Unique Pair Changes Lives at Local Health Organization

COLCHESTER, Vt. - Some call them man’s best friend, and judging by the relationship Liz Kiggen has with her dog Sophie, that statement holds true. 

It hasn’t been an easy road for Kiggen. She credits a local organization and her four-legged friend for getting her back on her feet, literally. 

For folks at Colchester’s Visiting Nurses’ Association (VNA), it’s their greatest joy seeing Sophie and Kiggen, every Wednesday morning. 

“For our therapy here she’s wonderful, it’s just a pleasure to have her, it gives you a good feeling,” says Arlene Jingras, a frequent at VNA.

“Sophie is just the twinkle of all of our eyes when she comes in, it makes me feel good," says Beverly Lebeau, another VNA frequent.  "I’m getting chills but it’s true.”

Sophie is the twinkle of Liz’s eye too. 

“It’s just so amazing to watch her interact with people and the joy and comfort she gives to people,” Kiggen said. 

There’s a special reason why Kiggen and Sophie volunteer at the VNA.  Liz couldn’t even walk two years ago. 

“We were hiking down Camels Hump and I wedged my boot in between two rocks and that was the effective end of my summer,” Kiggen said.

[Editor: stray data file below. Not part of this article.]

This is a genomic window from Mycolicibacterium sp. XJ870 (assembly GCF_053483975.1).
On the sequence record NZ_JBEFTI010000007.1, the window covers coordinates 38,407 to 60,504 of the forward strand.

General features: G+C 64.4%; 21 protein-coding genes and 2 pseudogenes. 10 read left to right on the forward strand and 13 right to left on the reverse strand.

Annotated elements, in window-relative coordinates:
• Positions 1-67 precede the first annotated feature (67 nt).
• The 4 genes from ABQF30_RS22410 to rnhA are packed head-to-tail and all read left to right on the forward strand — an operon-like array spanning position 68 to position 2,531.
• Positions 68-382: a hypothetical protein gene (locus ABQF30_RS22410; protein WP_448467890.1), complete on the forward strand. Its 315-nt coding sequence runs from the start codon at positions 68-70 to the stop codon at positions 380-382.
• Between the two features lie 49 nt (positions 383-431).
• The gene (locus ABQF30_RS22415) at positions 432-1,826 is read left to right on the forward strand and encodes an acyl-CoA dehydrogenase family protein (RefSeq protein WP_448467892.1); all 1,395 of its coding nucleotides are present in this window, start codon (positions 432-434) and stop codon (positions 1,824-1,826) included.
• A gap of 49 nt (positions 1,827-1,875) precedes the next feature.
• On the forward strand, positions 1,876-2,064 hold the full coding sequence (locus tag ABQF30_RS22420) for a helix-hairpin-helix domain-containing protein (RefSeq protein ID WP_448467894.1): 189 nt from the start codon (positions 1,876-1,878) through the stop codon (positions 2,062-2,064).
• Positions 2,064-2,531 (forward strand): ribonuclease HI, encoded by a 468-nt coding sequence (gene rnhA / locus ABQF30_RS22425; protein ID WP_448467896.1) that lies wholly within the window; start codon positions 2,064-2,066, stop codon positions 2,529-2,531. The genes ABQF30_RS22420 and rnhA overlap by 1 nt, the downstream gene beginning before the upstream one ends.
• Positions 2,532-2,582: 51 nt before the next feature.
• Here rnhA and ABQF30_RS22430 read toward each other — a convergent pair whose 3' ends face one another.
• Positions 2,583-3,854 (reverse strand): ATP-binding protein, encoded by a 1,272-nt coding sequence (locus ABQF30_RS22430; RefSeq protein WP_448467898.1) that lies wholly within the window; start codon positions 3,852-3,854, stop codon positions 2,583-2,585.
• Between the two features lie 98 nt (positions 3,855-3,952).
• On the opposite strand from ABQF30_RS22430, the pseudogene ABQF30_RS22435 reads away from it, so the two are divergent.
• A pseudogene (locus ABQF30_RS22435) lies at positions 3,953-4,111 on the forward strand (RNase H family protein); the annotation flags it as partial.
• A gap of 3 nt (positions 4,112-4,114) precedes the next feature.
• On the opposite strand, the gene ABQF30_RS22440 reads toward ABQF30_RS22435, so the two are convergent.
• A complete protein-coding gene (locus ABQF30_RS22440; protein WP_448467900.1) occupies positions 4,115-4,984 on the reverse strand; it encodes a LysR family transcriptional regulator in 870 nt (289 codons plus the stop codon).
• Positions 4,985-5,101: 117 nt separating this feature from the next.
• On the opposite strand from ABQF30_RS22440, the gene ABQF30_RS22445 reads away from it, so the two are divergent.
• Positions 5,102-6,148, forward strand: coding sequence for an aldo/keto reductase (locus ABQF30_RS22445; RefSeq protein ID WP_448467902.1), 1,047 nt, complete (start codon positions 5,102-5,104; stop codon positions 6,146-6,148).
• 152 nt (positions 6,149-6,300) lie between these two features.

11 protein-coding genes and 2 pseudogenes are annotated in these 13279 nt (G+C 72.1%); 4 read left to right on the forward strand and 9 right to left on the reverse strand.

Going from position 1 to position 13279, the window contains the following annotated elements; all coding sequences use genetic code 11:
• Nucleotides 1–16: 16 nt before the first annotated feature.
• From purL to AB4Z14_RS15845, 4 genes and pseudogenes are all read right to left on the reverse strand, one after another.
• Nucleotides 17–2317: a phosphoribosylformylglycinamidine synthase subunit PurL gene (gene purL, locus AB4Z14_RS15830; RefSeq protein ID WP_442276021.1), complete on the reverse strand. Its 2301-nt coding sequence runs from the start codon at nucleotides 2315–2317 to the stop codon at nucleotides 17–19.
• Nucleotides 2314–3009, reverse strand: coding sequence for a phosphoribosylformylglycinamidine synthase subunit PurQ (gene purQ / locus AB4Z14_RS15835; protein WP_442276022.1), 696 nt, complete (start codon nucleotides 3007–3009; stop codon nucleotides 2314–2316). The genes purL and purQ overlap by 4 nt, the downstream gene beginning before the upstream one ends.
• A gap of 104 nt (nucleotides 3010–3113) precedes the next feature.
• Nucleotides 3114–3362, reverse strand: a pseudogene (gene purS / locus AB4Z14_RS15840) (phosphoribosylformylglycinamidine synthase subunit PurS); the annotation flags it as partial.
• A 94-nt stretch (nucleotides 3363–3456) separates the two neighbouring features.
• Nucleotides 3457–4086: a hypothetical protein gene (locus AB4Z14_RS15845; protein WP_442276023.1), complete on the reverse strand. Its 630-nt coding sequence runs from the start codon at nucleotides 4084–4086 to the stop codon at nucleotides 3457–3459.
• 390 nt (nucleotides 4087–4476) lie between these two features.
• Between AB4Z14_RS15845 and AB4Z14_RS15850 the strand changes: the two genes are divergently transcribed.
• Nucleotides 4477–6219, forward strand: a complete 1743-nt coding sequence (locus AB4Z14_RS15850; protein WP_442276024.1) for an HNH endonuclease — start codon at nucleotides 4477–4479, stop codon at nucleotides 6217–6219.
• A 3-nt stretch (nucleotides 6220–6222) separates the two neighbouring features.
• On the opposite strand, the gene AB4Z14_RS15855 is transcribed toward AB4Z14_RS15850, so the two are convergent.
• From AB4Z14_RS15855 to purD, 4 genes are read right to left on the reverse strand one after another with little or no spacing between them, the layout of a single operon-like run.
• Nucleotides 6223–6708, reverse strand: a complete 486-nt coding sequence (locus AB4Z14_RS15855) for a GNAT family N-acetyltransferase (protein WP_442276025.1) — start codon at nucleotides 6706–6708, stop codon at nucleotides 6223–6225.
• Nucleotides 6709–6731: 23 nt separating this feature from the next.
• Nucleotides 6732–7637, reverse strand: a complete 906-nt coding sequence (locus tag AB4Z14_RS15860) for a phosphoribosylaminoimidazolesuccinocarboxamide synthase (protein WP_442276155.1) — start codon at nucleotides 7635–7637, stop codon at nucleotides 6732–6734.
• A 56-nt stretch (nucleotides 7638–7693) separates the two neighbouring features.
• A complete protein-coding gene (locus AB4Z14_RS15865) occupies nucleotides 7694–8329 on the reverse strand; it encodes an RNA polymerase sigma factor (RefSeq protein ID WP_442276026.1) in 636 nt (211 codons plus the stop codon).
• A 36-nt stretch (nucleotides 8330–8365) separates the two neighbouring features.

Liz says she broke several bones and was completely dependent for months. 

“I got some excellent care from the VNA, they came into my home, they got me up and around, they helped me shower; I was in a wheelchair for about eight weeks,” Kiggen said. 

“We worked eventually on being able to stand and walk, once she was able to bear weight on her legs. Seeing her again now being able to walk is just wonderful,” Kiggen’s VNA physical therapist, Heather Dombroski said. 

Two years later, Kiggen is now giving back to the organization that she says gave so much to her. It takes about two months for a therapy dog to be certified through Therapy Dogs of Vermont. Sophie was certified this past June. 

"How can you not smiles when you look at her?" says Kiggen.

Now the inspiring duo changes lives and gives comfort to those who need it most. Kiggen says when she brings Sophie to the VNA, everyone smiles.

She jokes Sophie isn’t your typical lab.  She hates the water, is a terrible retriever, but has found her niche doing therapy. 

Sophie and Kiggen also volunteer at the VNA Respite House

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